In the fall, the college basketball world was rocked by an FBI investigation that resulted in the arrest of numerous assistant coaches and the firing of Hall of Fame coach Rick Pitino. The ratcheted up another level last week when a who’s who list of college basketball stars and programs were included in a Yahoo Sports report, indicating players who had been listed on a former NBA Agent’s expense spreadsheet as receiving loans and meals. While you could almost include college basketball scandals along with taxes and death as the only certain things in life, the fact that the FBI has been thrown into the scandal is a new wrinkle.

What makes this scandal so significant is not only the number of teams and players involved, but the programs that were implicated. Included in Yahoo’s report were Alabama, Duke, Kansas, Kentucky, LSU, Maryland, Michigan State, North Carolina State, North Carolina, Notre Dame, Texas, USC, Washington, and Wichita State, among others. The report included current star players Collin Sexton, Wendell Carter, Kevin Knox, and Miles Bridges, as well as current NBA players Dennis Smith Jr., Kyle Kuzma, Markelle Fultz, Bam Adebayo, and Josh Jackson. While the initial report included impermissible benefits provided by ASM Sports in the form of loans and meals to players, the most significant part of the investigation involves Arizona Head Coach Sean Miller, and likely first overall pick in the 2018 NBA Draft, DeAndre Ayton.

The portion of the report involving Arizona did not simply involve entries on a spreadsheet; Arizona was implicated with a wiretap. An FBI wiretap intercepted a phone call between Miller and Christian Dawkins, an ASM Sports employee, in which they discussed paying Ayton $100,000 to ensure he would play basketball at Arizona. Miller has been removed from his head coaching duties until an investigation by the school can be completed. The allegations involving Arizona are clearly on another level than the other players and schools, due to the scope. Even so, while the $100,000 payment would be a cut and dry violation of NCAA rules, many have been left wondering why the FBI is involved and why criminal charges are being discussed.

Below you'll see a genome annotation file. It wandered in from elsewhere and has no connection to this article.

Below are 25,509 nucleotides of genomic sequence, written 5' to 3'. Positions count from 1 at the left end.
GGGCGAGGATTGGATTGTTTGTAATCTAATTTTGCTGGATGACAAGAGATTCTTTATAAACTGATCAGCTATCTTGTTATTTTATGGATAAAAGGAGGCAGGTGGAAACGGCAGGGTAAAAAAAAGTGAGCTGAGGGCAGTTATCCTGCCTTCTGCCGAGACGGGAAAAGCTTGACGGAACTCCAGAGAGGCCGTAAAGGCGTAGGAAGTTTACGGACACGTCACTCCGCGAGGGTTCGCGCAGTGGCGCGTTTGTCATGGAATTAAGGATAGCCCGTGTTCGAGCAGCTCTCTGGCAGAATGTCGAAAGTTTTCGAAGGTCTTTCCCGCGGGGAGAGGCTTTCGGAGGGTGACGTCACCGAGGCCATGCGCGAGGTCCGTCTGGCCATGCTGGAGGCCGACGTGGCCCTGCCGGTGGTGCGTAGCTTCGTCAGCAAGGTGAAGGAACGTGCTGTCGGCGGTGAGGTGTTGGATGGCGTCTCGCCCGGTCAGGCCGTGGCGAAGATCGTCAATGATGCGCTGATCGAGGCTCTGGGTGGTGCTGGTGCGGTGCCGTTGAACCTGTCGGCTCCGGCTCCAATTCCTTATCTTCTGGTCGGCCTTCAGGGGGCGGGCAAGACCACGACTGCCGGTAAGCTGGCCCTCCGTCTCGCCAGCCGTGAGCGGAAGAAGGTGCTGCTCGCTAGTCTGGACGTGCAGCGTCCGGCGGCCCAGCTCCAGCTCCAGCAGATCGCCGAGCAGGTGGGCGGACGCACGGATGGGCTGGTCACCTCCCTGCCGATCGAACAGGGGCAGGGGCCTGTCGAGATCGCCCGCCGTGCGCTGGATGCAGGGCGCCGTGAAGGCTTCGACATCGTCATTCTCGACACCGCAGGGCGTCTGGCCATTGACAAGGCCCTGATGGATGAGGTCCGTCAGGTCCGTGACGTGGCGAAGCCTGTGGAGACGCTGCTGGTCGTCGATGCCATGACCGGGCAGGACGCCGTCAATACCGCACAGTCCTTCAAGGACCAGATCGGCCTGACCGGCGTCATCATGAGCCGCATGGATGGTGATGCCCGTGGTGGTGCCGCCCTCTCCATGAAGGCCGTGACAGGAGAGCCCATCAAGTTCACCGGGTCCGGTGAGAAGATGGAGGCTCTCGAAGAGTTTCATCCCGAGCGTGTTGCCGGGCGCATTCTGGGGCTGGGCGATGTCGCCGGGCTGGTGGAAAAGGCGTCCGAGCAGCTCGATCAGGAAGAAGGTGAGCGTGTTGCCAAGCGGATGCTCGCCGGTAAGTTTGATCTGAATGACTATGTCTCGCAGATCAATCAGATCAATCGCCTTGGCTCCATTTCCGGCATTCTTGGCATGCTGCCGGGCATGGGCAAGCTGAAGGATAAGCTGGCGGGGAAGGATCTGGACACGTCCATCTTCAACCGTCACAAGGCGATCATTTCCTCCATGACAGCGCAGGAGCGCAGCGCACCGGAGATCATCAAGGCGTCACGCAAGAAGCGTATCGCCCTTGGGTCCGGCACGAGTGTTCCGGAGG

The quick explanation is that the FBI views coaches as “agents of federally funded organizations” because the schools do more than $10,000 a year in business with the federal government, whether through grants, loans, contracts, or other collaborations. The FBI charges that the coaches’ actions in this scandal put their schools at “risk of tangible economic harm” due to the possible loss of profit-sharing revenue that could result from NCAA sanctions. Some have argued this is simply a publicity grab by the FBI, as they have never investigated NCAA violations in the past. Others, like Jay Bilas, have blasted the NCAA’s response to the issue, arguing that the NCAA has turned a blind eye to the corruption for years.

Part Two of this college basketball scandal has brought a wave of criticism and proposals on how to deal with the issue. Jalen Rose and Jay Williams have urged players to boycott the Final Four, and use their leverage to pressure the NCAA to provide more compensation to players. LeBron James and Stan Van Gundy have labeled the NCAA as “corrupt” and advocated for alternatives for players, as opposed to simply going to college for one year. One thing that seems clear, the NBA needs to re-address their “one and done” rule. Forcing players to go to college who have no interest in being there has increased the occurrence of these situations. Allowing players to profit off their likeness would be another positive step forward. Allowing a stipend to be provided to athletes is another possible solution. The paying of players, however, will not solve this issue. Schools  will not be able to provide compensation to a level where additional payments will no longer be attractive. Agents, boosters, and coaches will always be in a position where they have something to gain by attracting elite talent. While the incentives and payoffs may not change, the FBI’s involvement has certainly changed the lens through which these violations are viewed.

Jonathan Gerken


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